Guest Workers and Green Cards: CBO assumed that the permanent guest workers in Section 408 of the bill would be subject to the green card caps granting legal permanent residence under Section 501. Because there was no language in the bill stating that the permanent guest workers would be subject to this cap, the Heritage analysis assumed the green card cap would not apply. This resulted in a difference of eleven to twelve million persons between the estimates. (After the publication of both the Heritage and the CBO estimate Senator Jeff Sessions successfully introduced an amendment, with concurrence from Senator Mel Martinez (R-FL), a chief sponsor of S.2611, stipulating that the Section 501 caps would apply to guest workers.)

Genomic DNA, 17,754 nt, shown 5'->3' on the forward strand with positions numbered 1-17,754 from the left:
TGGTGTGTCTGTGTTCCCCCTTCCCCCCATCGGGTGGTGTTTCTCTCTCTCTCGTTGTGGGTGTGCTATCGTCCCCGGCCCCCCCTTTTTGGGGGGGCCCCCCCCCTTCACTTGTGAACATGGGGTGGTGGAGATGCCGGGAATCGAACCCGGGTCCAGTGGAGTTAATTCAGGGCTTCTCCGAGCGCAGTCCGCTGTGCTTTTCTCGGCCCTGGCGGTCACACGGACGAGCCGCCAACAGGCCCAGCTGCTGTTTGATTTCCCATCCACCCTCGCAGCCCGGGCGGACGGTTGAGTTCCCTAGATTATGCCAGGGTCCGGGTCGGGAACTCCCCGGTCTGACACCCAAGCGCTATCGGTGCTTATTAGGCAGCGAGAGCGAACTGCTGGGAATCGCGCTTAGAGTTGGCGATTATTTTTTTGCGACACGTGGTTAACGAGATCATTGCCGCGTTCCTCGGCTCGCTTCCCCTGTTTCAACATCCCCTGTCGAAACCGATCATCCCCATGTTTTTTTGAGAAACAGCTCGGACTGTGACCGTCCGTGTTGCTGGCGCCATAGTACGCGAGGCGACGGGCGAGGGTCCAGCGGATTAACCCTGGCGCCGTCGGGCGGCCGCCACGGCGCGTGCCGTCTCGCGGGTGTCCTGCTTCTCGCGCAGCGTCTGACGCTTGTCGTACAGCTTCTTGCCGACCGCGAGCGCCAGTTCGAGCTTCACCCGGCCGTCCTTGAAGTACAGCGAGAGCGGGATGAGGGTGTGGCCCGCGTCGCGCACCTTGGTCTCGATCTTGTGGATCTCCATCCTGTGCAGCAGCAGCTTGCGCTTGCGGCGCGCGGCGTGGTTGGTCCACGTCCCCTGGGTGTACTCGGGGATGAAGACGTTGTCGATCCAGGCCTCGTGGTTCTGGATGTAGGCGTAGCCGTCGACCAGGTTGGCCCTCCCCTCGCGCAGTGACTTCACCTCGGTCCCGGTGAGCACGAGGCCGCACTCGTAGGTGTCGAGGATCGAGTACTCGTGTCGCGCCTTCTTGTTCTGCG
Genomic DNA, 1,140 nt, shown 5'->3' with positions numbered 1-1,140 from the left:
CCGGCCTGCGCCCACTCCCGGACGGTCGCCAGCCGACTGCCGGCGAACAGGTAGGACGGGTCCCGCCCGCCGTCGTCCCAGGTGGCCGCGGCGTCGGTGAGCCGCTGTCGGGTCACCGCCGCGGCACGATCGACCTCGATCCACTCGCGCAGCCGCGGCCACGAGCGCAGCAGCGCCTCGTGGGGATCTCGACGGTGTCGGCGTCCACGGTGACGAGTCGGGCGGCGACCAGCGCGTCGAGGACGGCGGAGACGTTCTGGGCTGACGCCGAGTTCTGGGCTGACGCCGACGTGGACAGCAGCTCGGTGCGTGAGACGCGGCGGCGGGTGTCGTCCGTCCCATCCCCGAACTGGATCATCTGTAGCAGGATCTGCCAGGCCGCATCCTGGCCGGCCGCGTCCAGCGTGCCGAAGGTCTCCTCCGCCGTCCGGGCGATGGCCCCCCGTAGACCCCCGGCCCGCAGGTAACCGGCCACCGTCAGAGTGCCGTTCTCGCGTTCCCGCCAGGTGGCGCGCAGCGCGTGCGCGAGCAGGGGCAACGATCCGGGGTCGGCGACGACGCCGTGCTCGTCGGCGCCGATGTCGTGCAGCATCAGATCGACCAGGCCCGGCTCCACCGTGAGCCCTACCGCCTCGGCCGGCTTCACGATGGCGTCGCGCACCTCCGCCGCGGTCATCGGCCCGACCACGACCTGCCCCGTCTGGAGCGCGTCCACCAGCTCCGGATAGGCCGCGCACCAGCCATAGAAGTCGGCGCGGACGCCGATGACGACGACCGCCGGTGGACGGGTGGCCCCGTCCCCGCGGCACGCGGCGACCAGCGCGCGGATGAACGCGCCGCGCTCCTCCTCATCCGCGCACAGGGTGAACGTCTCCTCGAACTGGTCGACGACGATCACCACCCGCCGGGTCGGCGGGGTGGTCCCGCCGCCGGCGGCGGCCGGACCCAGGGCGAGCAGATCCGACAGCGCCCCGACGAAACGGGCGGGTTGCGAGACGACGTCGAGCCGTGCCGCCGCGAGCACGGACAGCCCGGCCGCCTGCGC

Emigration The White House also claimed that The Heritage Foundation study was flawed because it failed to take into account that many immigrants, given the right to become permanent U.S. citizens, would instead choose to leave. The White House states that “emigration rates may be 25 to 30 percent.”[6]There seems to be little basis for this claim. The Census Bureau finds that the less developed a nation is, the less likely immigrants from that nation are to leave the U.S. and return home.[7] Its data show that the return rate for Hispanic immigrants is around 7 percent per decade.[8] If enacted, CIRA would probably reduce return rates even further by greatly increasing incentives for immigrants to stay in the U.S.[9]